Q&A: Firefox’s future
We grill Mike Conner on Firefox, the future of the browser and the internet and everything else
It’s been a testing time for Firefox. In the past 18 months, we’ve seen Apple launch a version of Safari for Windows, Google enter the browser market with Chrome, and Microsoft get its act together with a promising beta of Internet Explorer 8.
Yet, despite the emerging threats, Firefox’s worldwide market share has never been greater, with more than a fifth of people worldwide now using the open-source browser, according to NetApplications. Mozilla isn’t resting on its laurels, however. Here, Firefox architect Mike Connor tells us what the developers have got planned for Firefox 3.2 and beyond.
Q Firefox 3.5 is due for release soon – what are your plans for version 3.2 of the browser?
A We’re looking at where we can incorporate features from Mozilla Labs – more pure innovation than just incrementally getting better. It’s nice to try stuff where we don’t know if it’s going to work. We’re feeling rejuvenated around the project. All the stuff we set out to do in the beginning [of Firefox development] is done. What do we do next? Make it faster? That isn’t really a great answer for us.
Q Which Labs features are you working on in particular?
A In terms of pure potential, Ubiquity [a natural language project that allows you to type commands such as “map W1T 4JD” or “email check out this link mike connor” straight into the browser] has the most chance of long-term success. You should be able to just type what you’re thinking [into the address bar]. Right now we have a few hundred Ubiquity commands; we have as many Ubiquity commands as Firefox Extensions. Ultimately, we want to merge those into the Awesome Bar [Firefox’s address bar].
Q At what point will you be satisfied that Ubiquity has achieved its full potential?
A My definition of “satisfied” is I can hook this up to a text synthesiser on my PC and speak commands [into the browser]. That’s probably years away.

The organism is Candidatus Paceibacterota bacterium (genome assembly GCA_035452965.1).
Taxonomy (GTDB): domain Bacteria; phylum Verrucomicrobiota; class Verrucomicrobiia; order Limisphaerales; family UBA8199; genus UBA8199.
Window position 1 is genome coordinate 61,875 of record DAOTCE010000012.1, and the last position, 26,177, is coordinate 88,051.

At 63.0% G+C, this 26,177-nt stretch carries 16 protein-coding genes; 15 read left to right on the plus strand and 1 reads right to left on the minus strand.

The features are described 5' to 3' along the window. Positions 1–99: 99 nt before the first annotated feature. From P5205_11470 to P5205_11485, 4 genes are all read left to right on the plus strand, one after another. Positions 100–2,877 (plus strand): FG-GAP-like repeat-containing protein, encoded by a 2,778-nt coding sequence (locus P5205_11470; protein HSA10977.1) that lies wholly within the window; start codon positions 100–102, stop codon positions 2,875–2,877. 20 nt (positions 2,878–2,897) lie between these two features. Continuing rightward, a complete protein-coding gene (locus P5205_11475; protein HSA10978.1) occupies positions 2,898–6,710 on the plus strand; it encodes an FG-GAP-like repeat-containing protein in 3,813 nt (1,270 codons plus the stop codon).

Q We find that one of the biggest problems with Firefox is the browser crashes when you have several tabs open. Have you considered borrowing Chrome’s method of allocating a process per tab?
A friend of mine had 250 tabs open at the end of the day
A There are people that have 50 tabs open. A friend of mine had 250 tabs open at the end of the day. When you look at the overhead per tab, you’re using a lot of memory. Shared memory is more efficient. That little bit more memory per process [used by Google’s Chrome] really adds up – it doesn’t scale as well as we’d like. You can, however, do smarter things, like running all your Gmail tabs in one process – so you can have a process per domain.
Q Six months on from the release of Chrome, what is Mozilla’s relationship with Google like now it’s a competitor as well as a partner?
A It hasn’t been the same. We still try to work with Google on Safe Browsing Service [a Firefox add-on that blocks access to potentially dangerous websites]. It remains to be seen how much we can collaborate on a technology basis. There’s no antagonism. We know most of the people working on the Chrome team because they were previously working at Mozilla.
Q Crashes caused by Extension conflicts are another cause for concern when using Firefox – have you considered an Extensions approval process?